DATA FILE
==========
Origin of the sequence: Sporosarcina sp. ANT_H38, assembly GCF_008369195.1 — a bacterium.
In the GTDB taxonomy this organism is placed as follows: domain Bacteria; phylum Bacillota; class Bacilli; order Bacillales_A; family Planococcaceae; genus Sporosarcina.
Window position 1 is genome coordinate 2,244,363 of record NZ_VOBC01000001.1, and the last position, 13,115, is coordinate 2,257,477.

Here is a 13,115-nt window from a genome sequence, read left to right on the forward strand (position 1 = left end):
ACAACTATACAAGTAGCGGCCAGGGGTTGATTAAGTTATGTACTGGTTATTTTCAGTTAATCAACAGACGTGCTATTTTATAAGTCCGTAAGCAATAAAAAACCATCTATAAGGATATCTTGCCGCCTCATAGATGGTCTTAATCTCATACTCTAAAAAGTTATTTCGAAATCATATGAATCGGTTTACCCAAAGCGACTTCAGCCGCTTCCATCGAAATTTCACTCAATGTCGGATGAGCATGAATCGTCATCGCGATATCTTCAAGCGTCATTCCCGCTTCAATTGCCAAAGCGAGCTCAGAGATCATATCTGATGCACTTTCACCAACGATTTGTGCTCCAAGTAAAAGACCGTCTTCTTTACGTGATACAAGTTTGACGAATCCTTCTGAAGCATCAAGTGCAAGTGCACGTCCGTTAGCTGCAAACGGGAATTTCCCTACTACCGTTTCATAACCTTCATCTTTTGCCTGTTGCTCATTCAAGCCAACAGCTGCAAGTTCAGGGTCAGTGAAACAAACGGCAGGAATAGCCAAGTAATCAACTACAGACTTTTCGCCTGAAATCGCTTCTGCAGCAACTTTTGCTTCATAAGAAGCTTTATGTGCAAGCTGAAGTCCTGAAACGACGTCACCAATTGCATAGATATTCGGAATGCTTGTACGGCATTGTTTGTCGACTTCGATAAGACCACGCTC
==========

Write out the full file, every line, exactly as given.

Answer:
Origin of the sequence: Sporosarcina sp. ANT_H38, assembly GCF_008369195.1 — a bacterium.
In the GTDB taxonomy this organism is placed as follows: domain Bacteria; phylum Bacillota; class Bacilli; order Bacillales_A; family Planococcaceae; genus Sporosarcina.
Window position 1 is genome coordinate 2,244,363 of record NZ_VOBC01000001.1, and the last position, 13,115, is coordinate 2,257,477.

Here is a 13,115-nt window from a genome sequence, read left to right on the forward strand (position 1 = left end):
ACAACTATACAAGTAGCGGCCAGGGGTTGATTAAGTTATGTACTGGTTATTTTCAGTTAATCAACAGACGTGCTATTTTATAAGTCCGTAAGCAATAAAAAACCATCTATAAGGATATCTTGCCGCCTCATAGATGGTCTTAATCTCATACTCTAAAAAGTTATTTCGAAATCATATGAATCGGTTTACCCAAAGCGACTTCAGCCGCTTCCATCGAAATTTCACTCAATGTCGGATGAGCATGAATCGTCATCGCGATATCTTCAAGCGTCATTCCCGCTTCAATTGCCAAAGCGAGCTCAGAGATCATATCTGATGCACTTTCACCAACGATTTGTGCTCCAAGTAAAAGACCGTCTTCTTTACGTGATACAAGTTTGACGAATCCTTCTGAAGCATCAAGTGCAAGTGCACGTCCGTTAGCTGCAAACGGGAATTTCCCTACTACCGTTTCATAACCTTCATCTTTTGCCTGTTGCTCATTCAAGCCAACAGCTGCAAGTTCAGGGTCAGTGAAACAAACGGCAGGAATAGCCAAGTAATCAACTACAGACTTTTCGCCTGAAATCGCTTCTGCAGCAACTTTTGCTTCATAAGAAGCTTTATGTGCAAGCTGAAGTCCTGAAACGACGTCACCAATTGCATAGATATTCGGAATGCTTGTACGGCATTGTTTGTCGACTTCGATAAGACCACGCTC